Moderna more effective as a booster shot for those over 60 who received Pfizer vaccination, Latest Health News - The New Paper

Moderna more effective as a booster shot for those over 60 who received Pfizer vaccination

A booster shot with the Moderna vaccine offered older people better protection against Covid-19 if they had previously taken the Pfizer jabs, researchers at the National Centre for Infectious Diseases (NCID) have found.

Seven days after taking a booster shot, people above age 60 who took Moderna had an average antibody level which was twice as high as those who took the Pfizer-BioNTech/Comirnaty vaccine, the study showed.

This was consistent across all variants of concern of the Covid-19 virus, said NCID in a press release on Thursday (March 17).

It added that the observations complement studies from other international trials.

Head of the Singapore Infectious Disease Clinical Research Network in NCID Dr Barnaby Young said the aim of the study is to build local data on understanding immunity towards the disease through booster shots.

"The emergence of variants capable of evading protective immunity remains a concern and highlights the need for a long-term Covid-19 immunisation strategy," he added.

The study, conducted between Oct 12 and Dec 3 last year, involved 100 participants who had received the Pfizer shots as their primary series of Covid-19 vaccination.

Half of the participants were above 60 years old.

Researchers observed that even at 28 days after vaccination, average antibody levels in older people remained 1.5 times higher in those who took the Moderna booster.

However, in younger adults, antibody levels were similar between the two vaccines.

The study involved blood samples collected 28 days before the booster shot, on the day of the booster shot but before the injection, and seven days and 28 days after the shot.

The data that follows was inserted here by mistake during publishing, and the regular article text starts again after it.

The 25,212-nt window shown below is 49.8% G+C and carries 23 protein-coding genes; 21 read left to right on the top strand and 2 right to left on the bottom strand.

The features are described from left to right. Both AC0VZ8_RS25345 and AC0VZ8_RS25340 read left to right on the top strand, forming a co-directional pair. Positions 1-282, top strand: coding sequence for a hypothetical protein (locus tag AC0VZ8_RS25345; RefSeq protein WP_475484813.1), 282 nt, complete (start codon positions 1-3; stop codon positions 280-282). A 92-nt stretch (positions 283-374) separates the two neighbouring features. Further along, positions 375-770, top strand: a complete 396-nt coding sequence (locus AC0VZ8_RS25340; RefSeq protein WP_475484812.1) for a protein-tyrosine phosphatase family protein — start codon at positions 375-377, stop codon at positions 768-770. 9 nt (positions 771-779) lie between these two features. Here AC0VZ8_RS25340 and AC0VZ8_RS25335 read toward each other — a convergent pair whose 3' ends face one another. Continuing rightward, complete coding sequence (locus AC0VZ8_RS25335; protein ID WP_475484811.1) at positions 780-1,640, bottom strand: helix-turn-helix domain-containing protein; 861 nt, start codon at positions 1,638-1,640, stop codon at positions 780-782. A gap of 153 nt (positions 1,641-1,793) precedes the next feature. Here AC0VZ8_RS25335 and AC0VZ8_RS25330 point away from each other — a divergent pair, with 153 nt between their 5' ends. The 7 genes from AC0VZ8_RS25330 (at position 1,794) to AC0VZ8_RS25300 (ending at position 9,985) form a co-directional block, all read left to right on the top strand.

For those older than age 60, researchers observed that neutralising antibody levels against the Omicron variant with a Moderna booster were at 84.3 per cent 28 days after the shot versus 72.8 per cent with a Pfizer-BioNTech/Comirnaty booster.

Neutralising antibodies are thought to play an important role in immunity against the coronavirus.

Dr Young said taking Moderna as a booster shot may offer better or longer protection for older adults.

He added that based on the results of the study taking any booster shot helps increase immunity against the Omicron variant, even though it has been found to be able to escape immunity among fully vaccinated people

He added: "The magnitude of the antibody boost is likely to offer significant protection against infection with this variant.

"Individuals at higher risk of severe Covid-19 such as older adults 60 years old and above are more likely to have low antibody levels six months after primary vaccination series, so it is important that this group receives a booster shot."

The interim findings were published in SSRN, a science research journal, on Thursday, and have yet to be peer-reviewed.

NCID said the research is part of on an ongoing study it is leading on different vaccine combinations and immunity.

In the booster-shot study, it found that vaccine reactions were common, but were mild and short-lived.

Common vaccine reactions were pain at the injection site within 72 hours of a booster shot, fatigue, followed by muscle pain.

It added that in the older age group, fever and weakness occurred more frequently in those that received Moderna as a booster dose, and that no participant had a serious side effect.

Researchers will continue to follow participants and collect blood samples six months and a year after their booster shots to monitor waning of antibody levels.

They will also study the effects of mixing the Covaxin vaccine into a vaccination regime.

NCID said it will include other vaccines in the future including Nuvaxovid, and could involve up to 600 participants over a range of ages and ethnicities to reflect Singapore's population.